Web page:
Really, half this business is putting a rectangle around things. Put a square around something someone is looking at and he’ll say in surprise, “Oh, how beautiful.” And I don’t think it’s the photographer who provides the square. I do. - David Lean
On the set of Lawrence of Arabia (1962).
One of the cleverest things in Lawrence I think - I’m not sure whose idea it was, probably John Box - as you know Peter is given these robes fairly early on when he’s accepted by the Arabs, and then the rot starts to set in. And what they did was they gradually changed the material of which his Arab clothes were made, and they made it thinner and thinner until it was just muslin. At the end, he looked almost ghost-like, because the clothes he was wearing were the exact copies of the rich silk he wore at the beginning but they were almost transparent. It gave a kind of faded look which worked a treat. Nobody ever spots it. - David Lean
I supposed you could say he was a bit of a college boy. But he was highly professional. Worked like hell, never late, knew his lines. Had I said, “We’ll start the day with you standing on your head under that tree,” he’d say, “Oh, I see. Okay.” And he’d do it. If you asked some of the English actors to do much less, they’d start to argue. Trouble was, he was the biggest box office star in the world when he did Kwai. He was so good-looking and so accomplished that people kind of smiled – “Dear old Bill Holden, yes, very good” - and dismissed his talent. He had a huge talent and because it was apparently effortless, Bill never got the credit he deserved. - David Lean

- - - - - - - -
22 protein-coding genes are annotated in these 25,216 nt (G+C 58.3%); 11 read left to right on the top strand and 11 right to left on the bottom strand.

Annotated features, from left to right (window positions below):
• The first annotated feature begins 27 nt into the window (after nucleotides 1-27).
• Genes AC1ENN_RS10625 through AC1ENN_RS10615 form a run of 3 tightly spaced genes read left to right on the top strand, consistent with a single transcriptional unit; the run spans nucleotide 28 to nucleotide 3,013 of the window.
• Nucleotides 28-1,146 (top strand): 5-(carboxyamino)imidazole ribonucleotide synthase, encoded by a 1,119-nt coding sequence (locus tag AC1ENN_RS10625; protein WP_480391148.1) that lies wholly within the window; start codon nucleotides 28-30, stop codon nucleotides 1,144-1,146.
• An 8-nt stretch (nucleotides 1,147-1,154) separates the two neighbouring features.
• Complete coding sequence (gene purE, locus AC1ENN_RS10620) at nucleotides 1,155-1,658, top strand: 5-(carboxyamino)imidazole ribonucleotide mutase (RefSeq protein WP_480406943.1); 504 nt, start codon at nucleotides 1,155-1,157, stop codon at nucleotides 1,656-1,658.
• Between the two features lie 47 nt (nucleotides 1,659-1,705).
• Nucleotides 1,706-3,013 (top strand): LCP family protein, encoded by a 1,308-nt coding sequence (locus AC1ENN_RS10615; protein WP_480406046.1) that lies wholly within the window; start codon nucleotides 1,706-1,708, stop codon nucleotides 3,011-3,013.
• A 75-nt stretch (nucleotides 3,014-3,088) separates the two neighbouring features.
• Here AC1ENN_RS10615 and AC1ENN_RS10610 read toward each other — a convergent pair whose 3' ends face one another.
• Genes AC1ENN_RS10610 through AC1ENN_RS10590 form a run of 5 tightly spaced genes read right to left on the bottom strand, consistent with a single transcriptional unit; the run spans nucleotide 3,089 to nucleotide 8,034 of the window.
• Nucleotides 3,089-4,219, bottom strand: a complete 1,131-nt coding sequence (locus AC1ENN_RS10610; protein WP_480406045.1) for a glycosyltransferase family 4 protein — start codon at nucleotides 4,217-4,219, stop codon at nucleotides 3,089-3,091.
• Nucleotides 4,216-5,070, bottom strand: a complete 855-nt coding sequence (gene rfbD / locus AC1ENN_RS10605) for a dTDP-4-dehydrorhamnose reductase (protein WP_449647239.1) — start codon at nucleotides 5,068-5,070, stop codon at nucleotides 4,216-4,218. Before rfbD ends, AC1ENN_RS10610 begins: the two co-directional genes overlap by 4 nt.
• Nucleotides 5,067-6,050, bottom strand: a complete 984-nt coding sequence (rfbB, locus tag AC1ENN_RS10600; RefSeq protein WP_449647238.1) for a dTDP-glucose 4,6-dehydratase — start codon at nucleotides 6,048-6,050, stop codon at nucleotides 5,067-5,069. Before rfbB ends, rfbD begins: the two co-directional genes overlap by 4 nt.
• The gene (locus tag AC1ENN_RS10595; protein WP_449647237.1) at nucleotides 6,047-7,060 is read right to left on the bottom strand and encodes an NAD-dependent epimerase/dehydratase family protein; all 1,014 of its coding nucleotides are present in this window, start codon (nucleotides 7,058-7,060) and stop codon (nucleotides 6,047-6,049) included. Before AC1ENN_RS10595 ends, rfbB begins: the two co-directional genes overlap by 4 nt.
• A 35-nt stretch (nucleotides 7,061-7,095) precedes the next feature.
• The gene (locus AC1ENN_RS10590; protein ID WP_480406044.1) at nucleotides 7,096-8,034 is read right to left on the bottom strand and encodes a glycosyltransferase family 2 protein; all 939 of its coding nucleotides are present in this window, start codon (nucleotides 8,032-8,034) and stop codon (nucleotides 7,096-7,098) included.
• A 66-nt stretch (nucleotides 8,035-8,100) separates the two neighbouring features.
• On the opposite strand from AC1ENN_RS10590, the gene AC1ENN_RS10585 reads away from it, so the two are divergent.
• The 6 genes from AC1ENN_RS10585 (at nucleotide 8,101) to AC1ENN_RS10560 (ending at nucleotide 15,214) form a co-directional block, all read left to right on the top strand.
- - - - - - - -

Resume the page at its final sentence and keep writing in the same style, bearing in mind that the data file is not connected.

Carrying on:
— Peter O’Toole, on the filming of Lawrence of Arabia (via greenkneehighs)
Peter O’Toole communes with his co-star on the set of Lawrence of Arabia (1962, dir. David Lean)
“[In Lawrence of Arabia,] there was a famous scene of a charge in which my face was described by Time magazine as with a look of ‘messianic determination’ as we charged.
…The day of the charge, we were given Moroccan plow camels, who had never had a human being on their hump. We were doing a mile down a shaley hill - 50 camels and 400 horses. It was going to be very dangerous indeed. So I went to the caravan which Omar [Sharif] and I were sharing. As you may know, Omar is a gambling man. He was looking very solemn.
He said, ‘I’m working up the odds, Peter….whether or not the camel will fall over, or whether I will fall off the camel. The odds on the camel falling over are 6:4 against, but the odds of me falling off the camel are even money.’ I saw the sense of that so I asked, ‘What do you intend to do?’ He said, ‘I’m going to tie myself onto the camel.’
I thought, well, I don’t really fancy being adhered to a camel. So I said, ‘I’m not going to do that, Omar. I’m going to get drunk.’ And Omar said, ‘Oh, I’m going to get drunk as well.’ So we got a bottle of brandy and two bottles of milk and we drank the brandy and the milk. And of course by this time we were supremely confident of doing anything. So he was tied to the camel. Off went the rockets - boom! - and of course the camels, out of sheer terror, bolted.
And this look of ‘messianic determination’ on my face was, in fact, a drunk actor.”